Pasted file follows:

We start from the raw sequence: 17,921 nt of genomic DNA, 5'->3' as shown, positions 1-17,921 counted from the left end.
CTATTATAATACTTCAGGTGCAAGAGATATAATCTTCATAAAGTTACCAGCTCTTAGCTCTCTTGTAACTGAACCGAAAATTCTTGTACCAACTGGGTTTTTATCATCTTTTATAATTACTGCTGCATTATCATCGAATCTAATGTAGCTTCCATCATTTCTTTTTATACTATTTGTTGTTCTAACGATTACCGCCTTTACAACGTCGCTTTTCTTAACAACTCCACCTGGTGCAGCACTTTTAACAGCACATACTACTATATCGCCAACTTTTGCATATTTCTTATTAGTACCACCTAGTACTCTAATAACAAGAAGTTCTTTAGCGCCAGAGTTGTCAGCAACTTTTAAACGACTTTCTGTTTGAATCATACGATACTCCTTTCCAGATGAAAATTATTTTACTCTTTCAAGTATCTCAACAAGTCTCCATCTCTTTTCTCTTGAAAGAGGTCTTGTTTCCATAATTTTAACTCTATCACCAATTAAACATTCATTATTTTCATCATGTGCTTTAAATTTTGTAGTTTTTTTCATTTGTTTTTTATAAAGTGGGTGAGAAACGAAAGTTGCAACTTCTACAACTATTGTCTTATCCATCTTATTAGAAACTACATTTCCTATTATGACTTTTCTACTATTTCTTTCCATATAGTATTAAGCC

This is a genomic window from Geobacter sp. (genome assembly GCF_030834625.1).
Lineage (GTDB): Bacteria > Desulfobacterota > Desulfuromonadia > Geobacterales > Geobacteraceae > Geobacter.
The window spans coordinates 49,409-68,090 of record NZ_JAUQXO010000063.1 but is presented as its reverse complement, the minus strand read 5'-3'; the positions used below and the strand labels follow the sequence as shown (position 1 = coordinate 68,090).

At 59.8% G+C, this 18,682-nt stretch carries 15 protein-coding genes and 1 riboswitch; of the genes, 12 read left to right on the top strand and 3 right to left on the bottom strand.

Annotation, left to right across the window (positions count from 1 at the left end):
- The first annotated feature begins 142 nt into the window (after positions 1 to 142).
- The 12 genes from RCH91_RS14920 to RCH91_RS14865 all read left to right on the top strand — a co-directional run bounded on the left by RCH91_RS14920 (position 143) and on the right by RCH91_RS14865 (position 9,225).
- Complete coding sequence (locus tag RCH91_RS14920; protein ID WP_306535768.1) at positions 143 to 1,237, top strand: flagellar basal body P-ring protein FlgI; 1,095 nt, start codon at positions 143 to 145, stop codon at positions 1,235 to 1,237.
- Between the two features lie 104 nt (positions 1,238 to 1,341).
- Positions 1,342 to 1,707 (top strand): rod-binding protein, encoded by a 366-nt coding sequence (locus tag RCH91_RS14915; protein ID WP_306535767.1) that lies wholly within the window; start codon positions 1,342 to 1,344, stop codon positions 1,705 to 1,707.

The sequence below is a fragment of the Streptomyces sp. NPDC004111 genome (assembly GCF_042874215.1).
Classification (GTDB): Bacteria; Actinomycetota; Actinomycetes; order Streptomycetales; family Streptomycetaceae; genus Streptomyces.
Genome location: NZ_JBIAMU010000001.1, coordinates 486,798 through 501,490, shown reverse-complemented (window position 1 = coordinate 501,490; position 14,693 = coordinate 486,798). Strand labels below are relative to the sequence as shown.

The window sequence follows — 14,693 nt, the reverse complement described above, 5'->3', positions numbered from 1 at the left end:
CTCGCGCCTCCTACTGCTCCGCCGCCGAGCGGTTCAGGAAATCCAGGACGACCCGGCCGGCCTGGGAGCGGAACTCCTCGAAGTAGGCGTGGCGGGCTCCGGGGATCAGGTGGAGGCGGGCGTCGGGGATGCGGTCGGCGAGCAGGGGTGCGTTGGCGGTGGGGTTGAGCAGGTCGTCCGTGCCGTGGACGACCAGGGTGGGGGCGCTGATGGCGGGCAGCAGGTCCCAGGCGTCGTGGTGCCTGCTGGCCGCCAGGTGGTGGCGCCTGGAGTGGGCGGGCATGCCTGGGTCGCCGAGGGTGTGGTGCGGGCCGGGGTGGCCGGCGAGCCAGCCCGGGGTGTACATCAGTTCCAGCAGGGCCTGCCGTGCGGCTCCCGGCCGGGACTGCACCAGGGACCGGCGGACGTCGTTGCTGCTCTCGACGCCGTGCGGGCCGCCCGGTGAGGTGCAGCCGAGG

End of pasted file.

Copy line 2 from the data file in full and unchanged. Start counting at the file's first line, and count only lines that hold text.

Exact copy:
CTATTATAATACTTCAGGTGCAAGAGATATAATCTTCATAAAGTTACCAGCTCTTAGCTCTCTTGTAACTGAACCGAAAATTCTTGTACCAACTGGGTTTTTATCATCTTTTATAATTACTGCTGCATTATCATCGAATCTAATGTAGCTTCCATCATTTCTTTTTATACTATTTGTTGTTCTAACGATTACCGCCTTTACAACGTCGCTTTTCTTAACAACTCCACCTGGTGCAGCACTTTTAACAGCACATACTACTATATCGCCAACTTTTGCATATTTCTTATTAGTACCACCTAGTACTCTAATAACAAGAAGTTCTTTAGCGCCAGAGTTGTCAGCAACTTTTAAACGACTTTCTGTTTGAATCATACGATACTCCTTTCCAGATGAAAATTATTTTACTCTTTCAAGTATCTCAACAAGTCTCCATCTCTTTTCTCTTGAAAGAGGTCTTGTTTCCATAATTTTAACTCTATCACCAATTAAACATTCATTATTTTCATCATGTGCTTTAAATTTTGTAGTTTTTTTCATTTGTTTTTTATAAAGTGGGTGAGAAACGAAAGTTGCAACTTCTACAACTATTGTCTTATCCATCTTATTAGAAACTACATTTCCTATTATGACTTTTCTACTATTTCTTTCCATATAGTATTAAGCC